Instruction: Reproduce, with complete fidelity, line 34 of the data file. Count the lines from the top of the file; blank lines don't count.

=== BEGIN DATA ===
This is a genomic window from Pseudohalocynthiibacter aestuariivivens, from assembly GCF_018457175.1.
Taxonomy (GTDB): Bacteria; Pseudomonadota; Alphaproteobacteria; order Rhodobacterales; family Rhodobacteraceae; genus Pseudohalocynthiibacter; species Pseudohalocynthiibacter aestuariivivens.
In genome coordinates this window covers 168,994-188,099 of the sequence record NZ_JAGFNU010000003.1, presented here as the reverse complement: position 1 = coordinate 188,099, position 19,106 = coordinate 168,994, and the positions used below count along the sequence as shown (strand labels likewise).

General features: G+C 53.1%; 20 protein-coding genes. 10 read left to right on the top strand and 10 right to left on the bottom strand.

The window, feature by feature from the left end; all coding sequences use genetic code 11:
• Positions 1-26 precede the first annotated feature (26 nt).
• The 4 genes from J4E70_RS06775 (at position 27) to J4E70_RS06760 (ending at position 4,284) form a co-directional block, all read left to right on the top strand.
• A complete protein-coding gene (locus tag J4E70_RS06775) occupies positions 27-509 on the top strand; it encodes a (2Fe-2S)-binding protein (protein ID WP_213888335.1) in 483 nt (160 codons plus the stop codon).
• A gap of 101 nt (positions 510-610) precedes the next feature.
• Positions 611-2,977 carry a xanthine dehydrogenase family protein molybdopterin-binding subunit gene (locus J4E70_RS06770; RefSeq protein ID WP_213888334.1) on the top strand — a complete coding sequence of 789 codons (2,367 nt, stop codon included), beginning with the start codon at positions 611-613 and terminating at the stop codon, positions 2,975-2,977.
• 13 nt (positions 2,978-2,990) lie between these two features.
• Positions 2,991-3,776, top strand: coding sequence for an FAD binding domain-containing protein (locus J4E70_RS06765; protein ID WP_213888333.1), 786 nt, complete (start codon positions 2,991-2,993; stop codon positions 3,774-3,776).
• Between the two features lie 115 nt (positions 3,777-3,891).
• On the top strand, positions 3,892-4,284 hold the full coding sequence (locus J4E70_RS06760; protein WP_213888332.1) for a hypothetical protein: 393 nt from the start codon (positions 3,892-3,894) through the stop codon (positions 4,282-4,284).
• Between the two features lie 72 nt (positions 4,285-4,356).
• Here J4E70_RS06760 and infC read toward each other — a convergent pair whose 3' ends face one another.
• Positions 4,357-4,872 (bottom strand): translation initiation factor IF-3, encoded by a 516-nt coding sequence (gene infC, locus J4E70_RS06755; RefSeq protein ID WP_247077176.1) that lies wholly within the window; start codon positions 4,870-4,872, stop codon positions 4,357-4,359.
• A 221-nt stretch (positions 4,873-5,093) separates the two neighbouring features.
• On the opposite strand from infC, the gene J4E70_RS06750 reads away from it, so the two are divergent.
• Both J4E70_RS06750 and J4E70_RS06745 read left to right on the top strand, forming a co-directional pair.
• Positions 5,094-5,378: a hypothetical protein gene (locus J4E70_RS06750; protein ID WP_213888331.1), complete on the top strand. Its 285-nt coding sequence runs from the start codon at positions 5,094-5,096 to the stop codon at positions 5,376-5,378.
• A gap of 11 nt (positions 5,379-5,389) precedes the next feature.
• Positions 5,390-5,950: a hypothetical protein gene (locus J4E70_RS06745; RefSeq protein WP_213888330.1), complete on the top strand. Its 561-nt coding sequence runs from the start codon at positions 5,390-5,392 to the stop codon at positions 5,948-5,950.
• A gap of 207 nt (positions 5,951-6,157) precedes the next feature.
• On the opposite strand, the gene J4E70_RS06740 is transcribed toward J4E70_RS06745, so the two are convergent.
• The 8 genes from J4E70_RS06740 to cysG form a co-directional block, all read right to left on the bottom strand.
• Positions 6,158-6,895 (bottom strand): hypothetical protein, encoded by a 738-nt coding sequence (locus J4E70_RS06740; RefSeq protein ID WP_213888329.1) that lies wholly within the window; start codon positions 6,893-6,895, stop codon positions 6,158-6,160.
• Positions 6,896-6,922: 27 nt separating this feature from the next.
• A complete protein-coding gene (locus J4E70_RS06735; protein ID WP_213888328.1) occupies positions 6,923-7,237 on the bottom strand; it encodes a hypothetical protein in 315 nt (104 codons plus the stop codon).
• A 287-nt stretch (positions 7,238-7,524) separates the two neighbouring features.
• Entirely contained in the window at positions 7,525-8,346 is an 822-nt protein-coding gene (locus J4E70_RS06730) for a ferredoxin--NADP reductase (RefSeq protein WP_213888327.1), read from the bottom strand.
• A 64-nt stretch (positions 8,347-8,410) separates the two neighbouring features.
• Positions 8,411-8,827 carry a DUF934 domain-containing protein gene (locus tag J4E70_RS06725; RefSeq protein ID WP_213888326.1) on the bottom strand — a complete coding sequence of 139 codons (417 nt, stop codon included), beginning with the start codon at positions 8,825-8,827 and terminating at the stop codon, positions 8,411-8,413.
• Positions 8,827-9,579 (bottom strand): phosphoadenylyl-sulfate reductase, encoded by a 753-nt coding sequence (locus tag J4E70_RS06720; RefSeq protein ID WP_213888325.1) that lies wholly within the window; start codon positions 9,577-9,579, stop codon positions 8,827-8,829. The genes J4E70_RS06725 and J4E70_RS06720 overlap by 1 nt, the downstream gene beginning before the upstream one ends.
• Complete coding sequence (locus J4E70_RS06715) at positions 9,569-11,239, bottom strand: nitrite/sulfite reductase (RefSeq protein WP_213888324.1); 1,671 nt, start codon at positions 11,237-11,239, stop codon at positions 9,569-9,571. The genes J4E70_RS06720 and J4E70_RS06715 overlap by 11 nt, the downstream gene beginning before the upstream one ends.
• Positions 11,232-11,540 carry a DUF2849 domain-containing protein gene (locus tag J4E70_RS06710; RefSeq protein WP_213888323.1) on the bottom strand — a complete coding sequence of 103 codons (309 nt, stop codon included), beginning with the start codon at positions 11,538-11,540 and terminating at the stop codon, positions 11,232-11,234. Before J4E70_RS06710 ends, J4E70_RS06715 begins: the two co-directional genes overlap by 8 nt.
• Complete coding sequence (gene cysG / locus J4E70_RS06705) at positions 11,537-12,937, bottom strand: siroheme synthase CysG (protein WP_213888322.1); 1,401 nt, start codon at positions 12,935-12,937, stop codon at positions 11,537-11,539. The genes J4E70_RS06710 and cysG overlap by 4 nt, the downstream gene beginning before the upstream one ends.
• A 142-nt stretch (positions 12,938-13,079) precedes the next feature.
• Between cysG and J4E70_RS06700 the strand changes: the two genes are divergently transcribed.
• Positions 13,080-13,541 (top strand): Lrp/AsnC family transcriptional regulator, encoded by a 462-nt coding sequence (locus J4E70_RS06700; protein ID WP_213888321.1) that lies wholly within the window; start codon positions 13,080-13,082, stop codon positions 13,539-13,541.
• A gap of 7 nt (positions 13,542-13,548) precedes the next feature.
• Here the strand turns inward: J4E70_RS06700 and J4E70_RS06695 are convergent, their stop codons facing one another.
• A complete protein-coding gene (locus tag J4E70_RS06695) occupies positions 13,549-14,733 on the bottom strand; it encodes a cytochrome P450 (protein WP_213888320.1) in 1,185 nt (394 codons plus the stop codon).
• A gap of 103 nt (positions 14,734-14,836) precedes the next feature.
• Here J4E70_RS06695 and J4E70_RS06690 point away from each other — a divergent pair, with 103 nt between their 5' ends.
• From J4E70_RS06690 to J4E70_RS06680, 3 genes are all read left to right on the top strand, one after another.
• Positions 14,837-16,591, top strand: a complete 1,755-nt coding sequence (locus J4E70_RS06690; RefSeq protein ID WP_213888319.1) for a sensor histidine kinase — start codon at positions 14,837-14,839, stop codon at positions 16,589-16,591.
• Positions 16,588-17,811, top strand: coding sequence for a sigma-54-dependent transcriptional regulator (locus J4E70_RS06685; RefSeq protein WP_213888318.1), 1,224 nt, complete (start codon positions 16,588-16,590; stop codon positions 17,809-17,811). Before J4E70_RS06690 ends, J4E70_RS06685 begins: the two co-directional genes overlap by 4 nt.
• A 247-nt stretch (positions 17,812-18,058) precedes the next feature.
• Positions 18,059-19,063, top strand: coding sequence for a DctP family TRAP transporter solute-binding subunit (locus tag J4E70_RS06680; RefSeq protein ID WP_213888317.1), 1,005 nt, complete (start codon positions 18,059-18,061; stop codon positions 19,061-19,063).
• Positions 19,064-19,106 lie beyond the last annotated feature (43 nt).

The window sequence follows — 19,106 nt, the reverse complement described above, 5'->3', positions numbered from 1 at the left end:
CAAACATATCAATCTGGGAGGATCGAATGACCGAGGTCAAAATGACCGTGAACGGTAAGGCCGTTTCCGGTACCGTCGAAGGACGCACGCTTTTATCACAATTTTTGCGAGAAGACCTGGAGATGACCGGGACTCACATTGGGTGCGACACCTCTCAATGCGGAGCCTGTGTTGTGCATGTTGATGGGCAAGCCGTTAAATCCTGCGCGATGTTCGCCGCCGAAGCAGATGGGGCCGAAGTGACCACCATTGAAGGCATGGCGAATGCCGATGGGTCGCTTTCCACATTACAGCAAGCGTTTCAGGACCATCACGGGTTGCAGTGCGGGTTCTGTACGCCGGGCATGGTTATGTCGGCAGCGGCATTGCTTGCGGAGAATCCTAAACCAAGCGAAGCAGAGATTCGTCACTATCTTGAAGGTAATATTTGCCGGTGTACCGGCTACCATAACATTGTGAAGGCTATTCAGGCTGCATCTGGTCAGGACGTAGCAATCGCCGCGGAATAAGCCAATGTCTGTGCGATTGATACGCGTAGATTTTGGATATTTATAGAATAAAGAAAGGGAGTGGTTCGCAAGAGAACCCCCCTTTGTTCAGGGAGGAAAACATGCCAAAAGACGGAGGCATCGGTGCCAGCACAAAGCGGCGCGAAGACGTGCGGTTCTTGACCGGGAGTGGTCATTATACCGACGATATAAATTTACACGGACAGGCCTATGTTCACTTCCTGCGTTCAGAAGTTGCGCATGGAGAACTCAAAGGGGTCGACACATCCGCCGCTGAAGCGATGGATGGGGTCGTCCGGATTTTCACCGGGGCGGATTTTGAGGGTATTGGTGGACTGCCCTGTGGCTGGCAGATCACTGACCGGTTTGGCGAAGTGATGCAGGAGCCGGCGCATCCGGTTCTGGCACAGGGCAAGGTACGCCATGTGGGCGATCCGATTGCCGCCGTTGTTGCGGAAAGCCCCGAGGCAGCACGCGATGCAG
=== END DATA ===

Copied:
• Positions 8,827-9,579 (bottom strand): phosphoadenylyl-sulfate reductase, encoded by a 753-nt coding sequence (locus tag J4E70_RS06720; RefSeq protein ID WP_213888325.1) that lies wholly within the window; start codon positions 9,577-9,579, stop codon positions 8,827-8,829. The genes J4E70_RS06725 and J4E70_RS06720 overlap by 1 nt, the downstream gene beginning before the upstream one ends.